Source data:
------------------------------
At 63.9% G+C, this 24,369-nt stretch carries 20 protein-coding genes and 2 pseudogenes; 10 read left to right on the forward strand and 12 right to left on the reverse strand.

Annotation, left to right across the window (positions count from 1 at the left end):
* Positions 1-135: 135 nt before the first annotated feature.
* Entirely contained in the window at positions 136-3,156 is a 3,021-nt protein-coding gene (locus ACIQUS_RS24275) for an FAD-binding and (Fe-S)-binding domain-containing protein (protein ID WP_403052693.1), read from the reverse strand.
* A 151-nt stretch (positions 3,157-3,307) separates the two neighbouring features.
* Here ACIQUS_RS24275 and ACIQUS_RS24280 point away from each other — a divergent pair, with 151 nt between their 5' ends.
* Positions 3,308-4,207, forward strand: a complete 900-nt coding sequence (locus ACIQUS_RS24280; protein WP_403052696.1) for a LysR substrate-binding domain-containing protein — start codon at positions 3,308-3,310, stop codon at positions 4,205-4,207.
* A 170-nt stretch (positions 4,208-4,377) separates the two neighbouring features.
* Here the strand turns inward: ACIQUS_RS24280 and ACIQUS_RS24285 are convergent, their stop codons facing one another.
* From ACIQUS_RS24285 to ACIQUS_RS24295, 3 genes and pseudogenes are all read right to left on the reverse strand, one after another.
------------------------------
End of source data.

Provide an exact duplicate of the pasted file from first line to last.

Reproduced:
At 63.9% G+C, this 24,369-nt stretch carries 20 protein-coding genes and 2 pseudogenes; 10 read left to right on the forward strand and 12 right to left on the reverse strand.

Annotation, left to right across the window (positions count from 1 at the left end):
* Positions 1-135: 135 nt before the first annotated feature.
* Entirely contained in the window at positions 136-3,156 is a 3,021-nt protein-coding gene (locus ACIQUS_RS24275) for an FAD-binding and (Fe-S)-binding domain-containing protein (protein ID WP_403052693.1), read from the reverse strand.
* A 151-nt stretch (positions 3,157-3,307) separates the two neighbouring features.
* Here ACIQUS_RS24275 and ACIQUS_RS24280 point away from each other — a divergent pair, with 151 nt between their 5' ends.
* Positions 3,308-4,207, forward strand: a complete 900-nt coding sequence (locus ACIQUS_RS24280; protein WP_403052696.1) for a LysR substrate-binding domain-containing protein — start codon at positions 3,308-3,310, stop codon at positions 4,205-4,207.
* A 170-nt stretch (positions 4,208-4,377) separates the two neighbouring features.
* Here the strand turns inward: ACIQUS_RS24280 and ACIQUS_RS24285 are convergent, their stop codons facing one another.
* From ACIQUS_RS24285 to ACIQUS_RS24295, 3 genes and pseudogenes are all read right to left on the reverse strand, one after another.